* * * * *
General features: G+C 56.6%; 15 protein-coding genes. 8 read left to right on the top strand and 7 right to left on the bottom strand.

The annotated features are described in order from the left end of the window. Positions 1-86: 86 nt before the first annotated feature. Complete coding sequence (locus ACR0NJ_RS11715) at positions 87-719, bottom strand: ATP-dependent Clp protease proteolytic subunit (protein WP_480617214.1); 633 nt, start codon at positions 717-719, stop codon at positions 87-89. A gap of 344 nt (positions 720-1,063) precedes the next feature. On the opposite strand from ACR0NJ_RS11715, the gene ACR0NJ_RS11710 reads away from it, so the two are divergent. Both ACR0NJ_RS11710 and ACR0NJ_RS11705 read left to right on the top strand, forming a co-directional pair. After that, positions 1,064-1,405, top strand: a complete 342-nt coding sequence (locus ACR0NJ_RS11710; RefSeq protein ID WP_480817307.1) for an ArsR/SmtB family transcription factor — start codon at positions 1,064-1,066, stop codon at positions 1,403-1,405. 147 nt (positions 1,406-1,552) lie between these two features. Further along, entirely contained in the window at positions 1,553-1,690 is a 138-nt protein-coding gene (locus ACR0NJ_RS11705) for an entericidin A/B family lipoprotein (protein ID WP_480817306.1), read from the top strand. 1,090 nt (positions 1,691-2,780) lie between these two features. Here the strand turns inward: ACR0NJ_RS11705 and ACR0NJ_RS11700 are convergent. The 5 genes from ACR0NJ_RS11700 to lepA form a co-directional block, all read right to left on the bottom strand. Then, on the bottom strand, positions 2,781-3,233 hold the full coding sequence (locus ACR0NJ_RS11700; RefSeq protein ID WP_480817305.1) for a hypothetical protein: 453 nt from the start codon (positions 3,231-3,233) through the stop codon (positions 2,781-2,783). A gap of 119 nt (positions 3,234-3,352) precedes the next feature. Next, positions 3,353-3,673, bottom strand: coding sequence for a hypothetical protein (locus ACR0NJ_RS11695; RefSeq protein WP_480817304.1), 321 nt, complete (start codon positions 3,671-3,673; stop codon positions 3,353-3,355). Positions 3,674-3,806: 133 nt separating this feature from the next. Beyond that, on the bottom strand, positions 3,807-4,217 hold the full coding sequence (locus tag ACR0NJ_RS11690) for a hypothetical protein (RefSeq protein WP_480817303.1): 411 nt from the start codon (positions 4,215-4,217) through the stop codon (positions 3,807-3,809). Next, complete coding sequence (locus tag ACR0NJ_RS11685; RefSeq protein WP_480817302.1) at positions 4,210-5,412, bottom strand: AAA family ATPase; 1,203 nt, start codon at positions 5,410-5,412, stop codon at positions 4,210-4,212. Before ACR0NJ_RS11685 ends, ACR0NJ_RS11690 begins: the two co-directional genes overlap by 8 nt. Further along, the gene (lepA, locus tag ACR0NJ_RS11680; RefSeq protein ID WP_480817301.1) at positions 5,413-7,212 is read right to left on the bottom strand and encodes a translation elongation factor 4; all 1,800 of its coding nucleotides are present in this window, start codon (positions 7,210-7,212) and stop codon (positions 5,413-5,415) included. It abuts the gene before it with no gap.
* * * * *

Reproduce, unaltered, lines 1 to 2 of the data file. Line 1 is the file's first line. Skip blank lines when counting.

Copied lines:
General features: G+C 56.6%; 15 protein-coding genes. 8 read left to right on the top strand and 7 right to left on the bottom strand.

The annotated features are described in order from the left end of the window. Positions 1-86: 86 nt before the first annotated feature. Complete coding sequence (locus ACR0NJ_RS11715) at positions 87-719, bottom strand: ATP-dependent Clp protease proteolytic subunit (protein WP_480617214.1); 633 nt, start codon at positions 717-719, stop codon at positions 87-89. A gap of 344 nt (positions 720-1,063) precedes the next feature. On the opposite strand from ACR0NJ_RS11715, the gene ACR0NJ_RS11710 reads away from it, so the two are divergent. Both ACR0NJ_RS11710 and ACR0NJ_RS11705 read left to right on the top strand, forming a co-directional pair. After that, positions 1,064-1,405, top strand: a complete 342-nt coding sequence (locus ACR0NJ_RS11710; RefSeq protein ID WP_480817307.1) for an ArsR/SmtB family transcription factor — start codon at positions 1,064-1,066, stop codon at positions 1,403-1,405. 147 nt (positions 1,406-1,552) lie between these two features. Further along, entirely contained in the window at positions 1,553-1,690 is a 138-nt protein-coding gene (locus ACR0NJ_RS11705) for an entericidin A/B family lipoprotein (protein ID WP_480817306.1), read from the top strand. 1,090 nt (positions 1,691-2,780) lie between these two features. Here the strand turns inward: ACR0NJ_RS11705 and ACR0NJ_RS11700 are convergent. The 5 genes from ACR0NJ_RS11700 to lepA form a co-directional block, all read right to left on the bottom strand. Then, on the bottom strand, positions 2,781-3,233 hold the full coding sequence (locus ACR0NJ_RS11700; RefSeq protein ID WP_480817305.1) for a hypothetical protein: 453 nt from the start codon (positions 3,231-3,233) through the stop codon (positions 2,781-2,783). A gap of 119 nt (positions 3,234-3,352) precedes the next feature. Next, positions 3,353-3,673, bottom strand: coding sequence for a hypothetical protein (locus ACR0NJ_RS11695; RefSeq protein WP_480817304.1), 321 nt, complete (start codon positions 3,671-3,673; stop codon positions 3,353-3,355). Positions 3,674-3,806: 133 nt separating this feature from the next. Beyond that, on the bottom strand, positions 3,807-4,217 hold the full coding sequence (locus tag ACR0NJ_RS11690) for a hypothetical protein (RefSeq protein WP_480817303.1): 411 nt from the start codon (positions 4,215-4,217) through the stop codon (positions 3,807-3,809). Next, complete coding sequence (locus tag ACR0NJ_RS11685; RefSeq protein WP_480817302.1) at positions 4,210-5,412, bottom strand: AAA family ATPase; 1,203 nt, start codon at positions 5,410-5,412, stop codon at positions 4,210-4,212. Before ACR0NJ_RS11685 ends, ACR0NJ_RS11690 begins: the two co-directional genes overlap by 8 nt. Further along, the gene (lepA, locus tag ACR0NJ_RS11680; RefSeq protein ID WP_480817301.1) at positions 5,413-7,212 is read right to left on the bottom strand and encodes a translation elongation factor 4; all 1,800 of its coding nucleotides are present in this window, start codon (positions 7,210-7,212) and stop codon (positions 5,413-5,415) included. It abuts the gene before it with no gap.